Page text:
Friends of Carronhill donation

Craig Thomson who attends Carronhill School and is the son of Alison Thomson, chair of the Friends of  Carronhill.
Craig Thomson who attends Carronhill School and is the son of Alison Thomson, chair of the Friends of Carronhill.

Money raised by Simmons and Company International’s Sportschallenge event has allowed a charity to buy bikes for children with special needs.

Funds will also go towards setting up a network of trained cardiac responders in the region.

Sportschallenge 2015 raised more than £70,000, which has now been split between three north-east charities: Friends of Carronhill, The Sandpiper Trust and Maggie’s Aberdeen. Children’s Aid (Scotland) Ltd also received funds from the question of sport style event.

Friends of Carronhill support the little extras that make all the difference to the children who attend Carronhill School in Stonehaven.

The school is one of only three in the north-east, which caters for children from ages five to 18 with special needs, ranging from behavioural challenges such as Autism to physical difficulties such as Cerebral Palsy and Spina Bifida.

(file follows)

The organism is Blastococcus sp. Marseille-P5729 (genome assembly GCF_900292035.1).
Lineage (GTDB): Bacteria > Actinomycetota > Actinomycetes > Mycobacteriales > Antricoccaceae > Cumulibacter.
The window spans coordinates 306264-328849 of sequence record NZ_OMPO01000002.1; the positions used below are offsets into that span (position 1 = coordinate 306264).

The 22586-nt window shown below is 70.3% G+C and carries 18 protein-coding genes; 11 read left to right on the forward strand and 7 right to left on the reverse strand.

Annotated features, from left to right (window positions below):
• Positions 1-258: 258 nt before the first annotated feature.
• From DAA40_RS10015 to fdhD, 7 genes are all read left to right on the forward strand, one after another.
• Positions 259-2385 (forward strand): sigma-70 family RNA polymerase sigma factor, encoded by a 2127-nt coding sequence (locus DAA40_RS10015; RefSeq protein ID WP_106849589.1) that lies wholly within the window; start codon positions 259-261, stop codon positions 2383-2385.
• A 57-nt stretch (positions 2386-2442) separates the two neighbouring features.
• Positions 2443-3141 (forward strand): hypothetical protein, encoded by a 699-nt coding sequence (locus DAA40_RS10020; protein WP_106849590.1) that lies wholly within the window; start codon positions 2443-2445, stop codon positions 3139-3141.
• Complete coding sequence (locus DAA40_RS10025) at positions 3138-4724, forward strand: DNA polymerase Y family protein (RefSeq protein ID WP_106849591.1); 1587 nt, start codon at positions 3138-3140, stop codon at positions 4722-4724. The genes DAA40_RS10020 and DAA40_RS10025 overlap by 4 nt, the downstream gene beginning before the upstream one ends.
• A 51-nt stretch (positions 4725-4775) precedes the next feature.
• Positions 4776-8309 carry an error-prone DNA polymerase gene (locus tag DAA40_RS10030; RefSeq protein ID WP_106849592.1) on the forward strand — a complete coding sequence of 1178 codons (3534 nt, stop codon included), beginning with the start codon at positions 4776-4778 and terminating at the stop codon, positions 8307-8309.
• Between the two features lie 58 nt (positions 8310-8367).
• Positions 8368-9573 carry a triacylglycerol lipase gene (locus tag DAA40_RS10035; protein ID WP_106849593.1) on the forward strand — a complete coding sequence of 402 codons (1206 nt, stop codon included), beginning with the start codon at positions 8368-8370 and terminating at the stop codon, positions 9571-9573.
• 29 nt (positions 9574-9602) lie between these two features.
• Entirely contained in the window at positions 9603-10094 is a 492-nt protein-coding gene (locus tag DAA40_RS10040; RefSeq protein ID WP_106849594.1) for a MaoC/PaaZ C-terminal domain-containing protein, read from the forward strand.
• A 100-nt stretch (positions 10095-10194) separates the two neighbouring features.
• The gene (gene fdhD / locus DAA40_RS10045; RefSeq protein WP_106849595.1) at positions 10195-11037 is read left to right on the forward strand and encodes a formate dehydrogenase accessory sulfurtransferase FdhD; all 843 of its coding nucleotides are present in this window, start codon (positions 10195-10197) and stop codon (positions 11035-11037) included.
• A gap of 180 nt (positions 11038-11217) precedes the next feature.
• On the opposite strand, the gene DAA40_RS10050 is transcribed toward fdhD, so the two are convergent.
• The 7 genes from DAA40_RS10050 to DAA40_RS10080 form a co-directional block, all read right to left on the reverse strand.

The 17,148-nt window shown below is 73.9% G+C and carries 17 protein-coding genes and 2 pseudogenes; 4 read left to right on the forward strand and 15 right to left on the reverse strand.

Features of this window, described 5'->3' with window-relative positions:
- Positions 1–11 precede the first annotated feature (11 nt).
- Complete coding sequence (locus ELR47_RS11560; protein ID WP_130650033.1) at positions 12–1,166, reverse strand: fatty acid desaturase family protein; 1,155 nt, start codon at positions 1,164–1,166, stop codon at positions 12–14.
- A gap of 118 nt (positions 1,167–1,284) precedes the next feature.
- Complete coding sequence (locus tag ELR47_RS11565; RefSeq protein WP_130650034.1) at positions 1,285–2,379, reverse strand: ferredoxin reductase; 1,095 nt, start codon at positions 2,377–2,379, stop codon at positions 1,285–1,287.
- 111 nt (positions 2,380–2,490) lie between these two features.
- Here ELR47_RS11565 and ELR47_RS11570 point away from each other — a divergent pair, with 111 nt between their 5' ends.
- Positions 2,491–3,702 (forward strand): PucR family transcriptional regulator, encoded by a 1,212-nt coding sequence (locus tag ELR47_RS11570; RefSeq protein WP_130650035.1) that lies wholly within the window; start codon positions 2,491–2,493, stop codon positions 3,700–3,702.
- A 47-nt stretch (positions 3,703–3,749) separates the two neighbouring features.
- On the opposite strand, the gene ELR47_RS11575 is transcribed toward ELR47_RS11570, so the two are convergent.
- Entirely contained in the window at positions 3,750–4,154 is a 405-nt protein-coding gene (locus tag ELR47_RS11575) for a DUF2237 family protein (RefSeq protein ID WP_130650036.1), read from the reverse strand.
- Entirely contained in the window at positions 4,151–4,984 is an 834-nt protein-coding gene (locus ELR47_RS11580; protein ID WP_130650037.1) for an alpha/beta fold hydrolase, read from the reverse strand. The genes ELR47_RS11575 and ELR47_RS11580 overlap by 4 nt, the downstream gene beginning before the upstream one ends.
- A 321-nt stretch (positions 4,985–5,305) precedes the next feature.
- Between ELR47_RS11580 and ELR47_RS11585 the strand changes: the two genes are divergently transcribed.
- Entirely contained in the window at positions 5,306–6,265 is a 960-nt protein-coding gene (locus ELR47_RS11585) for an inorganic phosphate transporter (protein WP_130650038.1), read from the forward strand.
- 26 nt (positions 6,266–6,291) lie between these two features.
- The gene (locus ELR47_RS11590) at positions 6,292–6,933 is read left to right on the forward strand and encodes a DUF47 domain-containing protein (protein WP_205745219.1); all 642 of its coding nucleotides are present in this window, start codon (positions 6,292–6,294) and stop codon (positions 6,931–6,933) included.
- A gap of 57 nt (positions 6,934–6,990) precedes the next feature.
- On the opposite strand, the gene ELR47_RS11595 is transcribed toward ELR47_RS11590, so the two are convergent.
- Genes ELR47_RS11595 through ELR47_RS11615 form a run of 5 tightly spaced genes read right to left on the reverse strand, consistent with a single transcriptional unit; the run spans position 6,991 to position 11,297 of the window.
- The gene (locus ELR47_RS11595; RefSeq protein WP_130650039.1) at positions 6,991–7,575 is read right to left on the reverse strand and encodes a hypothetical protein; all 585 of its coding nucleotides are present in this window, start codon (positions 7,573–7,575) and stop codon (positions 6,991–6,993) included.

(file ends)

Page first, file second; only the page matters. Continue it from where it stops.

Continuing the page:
With the money they have received, Friends of Carronhill plan to purchase bikes for the school.

Alison Thomson, chair of the Friends of Carronhill, said: “Friends of Carronhill is run by parents of pupils who attend the school, so at the heart of everything we do are the needs of our children. We are completely overwhelmed by the money we have received from Sportschallenge. The support has been absolutely fantastic.

“Because of their complex needs and the fact that they need specialised equipment, some of the children at the school have never had the opportunity to ride a bike, so being able to purchase them is absolutely incredible. I know that having access to this equipment will be brilliant for the children; it will do so much for their confidence and will have a massive impact on their lives.”

Money raised by Sportschallenge will go towards the Sandpiper Trust’s Wildcat campaign, aiming to raise £750,000 to create a network of trained cardiac responders across the local area.

The Sandpiper Trust was set up in memory of 14-year-old Sandy Dickson who died in an accident in 2000. The charity aims to save lives in rural Scotland by equipping trained emergency volunteer responders with Sandpiper bags. These bags contain emergency medical equipment required to save lives.